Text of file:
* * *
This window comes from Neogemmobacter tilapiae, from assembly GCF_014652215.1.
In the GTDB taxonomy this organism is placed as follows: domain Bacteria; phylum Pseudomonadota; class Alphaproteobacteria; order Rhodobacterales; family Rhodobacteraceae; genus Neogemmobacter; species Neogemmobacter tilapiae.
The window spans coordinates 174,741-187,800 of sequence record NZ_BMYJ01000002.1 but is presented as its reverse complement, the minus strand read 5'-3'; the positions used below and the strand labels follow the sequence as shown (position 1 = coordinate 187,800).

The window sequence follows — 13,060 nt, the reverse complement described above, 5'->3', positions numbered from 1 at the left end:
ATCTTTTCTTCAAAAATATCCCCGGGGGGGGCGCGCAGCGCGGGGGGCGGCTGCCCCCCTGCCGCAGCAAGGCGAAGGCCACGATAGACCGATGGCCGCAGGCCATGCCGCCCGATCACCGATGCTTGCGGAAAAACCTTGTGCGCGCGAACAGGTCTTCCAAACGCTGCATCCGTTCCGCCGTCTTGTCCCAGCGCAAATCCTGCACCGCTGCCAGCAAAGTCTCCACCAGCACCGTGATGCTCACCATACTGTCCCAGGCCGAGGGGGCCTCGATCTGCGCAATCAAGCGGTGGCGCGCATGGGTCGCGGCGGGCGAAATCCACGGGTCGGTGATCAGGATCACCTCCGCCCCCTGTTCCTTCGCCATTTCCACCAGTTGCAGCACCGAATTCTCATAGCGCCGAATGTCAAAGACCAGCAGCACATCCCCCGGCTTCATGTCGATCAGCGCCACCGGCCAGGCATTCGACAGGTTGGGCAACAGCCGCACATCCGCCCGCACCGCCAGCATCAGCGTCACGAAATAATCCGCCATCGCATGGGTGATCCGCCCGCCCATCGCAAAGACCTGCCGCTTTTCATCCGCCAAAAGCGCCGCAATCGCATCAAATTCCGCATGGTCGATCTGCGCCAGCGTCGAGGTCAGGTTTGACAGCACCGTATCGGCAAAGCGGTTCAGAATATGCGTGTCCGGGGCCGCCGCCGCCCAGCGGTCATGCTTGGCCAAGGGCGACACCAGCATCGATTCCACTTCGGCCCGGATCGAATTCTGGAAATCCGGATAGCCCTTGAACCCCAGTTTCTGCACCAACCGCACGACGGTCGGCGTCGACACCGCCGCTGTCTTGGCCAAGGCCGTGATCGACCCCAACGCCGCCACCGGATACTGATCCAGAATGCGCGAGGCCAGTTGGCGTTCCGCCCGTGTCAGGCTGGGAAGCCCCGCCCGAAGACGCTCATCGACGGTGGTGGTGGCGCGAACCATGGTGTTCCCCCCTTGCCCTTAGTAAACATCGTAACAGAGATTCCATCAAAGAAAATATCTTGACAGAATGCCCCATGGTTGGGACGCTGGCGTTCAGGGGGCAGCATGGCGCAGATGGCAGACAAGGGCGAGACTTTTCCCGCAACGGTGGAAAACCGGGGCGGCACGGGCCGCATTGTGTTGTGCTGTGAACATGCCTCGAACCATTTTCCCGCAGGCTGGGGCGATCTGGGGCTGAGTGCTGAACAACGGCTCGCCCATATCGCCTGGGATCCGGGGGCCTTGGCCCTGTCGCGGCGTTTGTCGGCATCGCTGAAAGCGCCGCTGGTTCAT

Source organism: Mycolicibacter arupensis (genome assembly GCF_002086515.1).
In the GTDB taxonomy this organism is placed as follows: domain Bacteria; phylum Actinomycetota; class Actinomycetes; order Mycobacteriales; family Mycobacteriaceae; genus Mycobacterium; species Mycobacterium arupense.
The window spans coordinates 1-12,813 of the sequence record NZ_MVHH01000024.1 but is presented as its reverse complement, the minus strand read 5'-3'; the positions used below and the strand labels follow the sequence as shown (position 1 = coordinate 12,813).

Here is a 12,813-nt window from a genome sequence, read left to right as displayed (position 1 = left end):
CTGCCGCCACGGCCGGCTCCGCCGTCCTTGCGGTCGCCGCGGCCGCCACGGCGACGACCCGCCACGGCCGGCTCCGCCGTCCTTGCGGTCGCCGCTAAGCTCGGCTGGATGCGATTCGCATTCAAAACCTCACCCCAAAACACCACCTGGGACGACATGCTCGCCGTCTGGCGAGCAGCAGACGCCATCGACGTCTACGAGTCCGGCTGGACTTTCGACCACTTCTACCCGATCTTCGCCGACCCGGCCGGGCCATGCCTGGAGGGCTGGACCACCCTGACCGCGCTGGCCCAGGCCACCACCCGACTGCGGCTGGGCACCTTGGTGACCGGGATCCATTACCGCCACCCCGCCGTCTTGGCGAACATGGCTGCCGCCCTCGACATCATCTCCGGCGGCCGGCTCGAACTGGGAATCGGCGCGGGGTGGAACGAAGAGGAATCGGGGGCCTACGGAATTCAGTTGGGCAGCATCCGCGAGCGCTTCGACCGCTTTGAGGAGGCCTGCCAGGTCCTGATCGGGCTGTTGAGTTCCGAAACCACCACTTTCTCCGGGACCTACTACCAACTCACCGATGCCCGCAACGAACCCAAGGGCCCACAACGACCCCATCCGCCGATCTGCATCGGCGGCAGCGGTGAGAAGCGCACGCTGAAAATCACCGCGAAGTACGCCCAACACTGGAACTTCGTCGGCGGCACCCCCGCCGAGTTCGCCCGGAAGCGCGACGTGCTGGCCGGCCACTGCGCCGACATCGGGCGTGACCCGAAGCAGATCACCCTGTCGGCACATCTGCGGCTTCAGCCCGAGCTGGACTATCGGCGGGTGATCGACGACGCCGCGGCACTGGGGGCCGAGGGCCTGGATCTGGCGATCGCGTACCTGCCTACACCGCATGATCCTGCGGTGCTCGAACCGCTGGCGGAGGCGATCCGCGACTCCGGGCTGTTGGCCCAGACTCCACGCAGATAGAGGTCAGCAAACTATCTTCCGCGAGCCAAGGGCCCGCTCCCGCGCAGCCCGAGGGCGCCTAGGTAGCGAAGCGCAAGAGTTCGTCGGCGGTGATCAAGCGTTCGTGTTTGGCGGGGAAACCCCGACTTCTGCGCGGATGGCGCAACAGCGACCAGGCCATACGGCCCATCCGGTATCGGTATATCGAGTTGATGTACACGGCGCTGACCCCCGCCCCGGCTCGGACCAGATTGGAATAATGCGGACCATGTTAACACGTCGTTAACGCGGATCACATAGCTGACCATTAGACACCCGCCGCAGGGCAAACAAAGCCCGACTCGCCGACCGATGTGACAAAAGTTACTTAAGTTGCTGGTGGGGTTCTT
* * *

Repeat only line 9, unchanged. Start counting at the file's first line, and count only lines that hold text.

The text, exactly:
Here is a 12,813-nt window from a genome sequence, read left to right as displayed (position 1 = left end):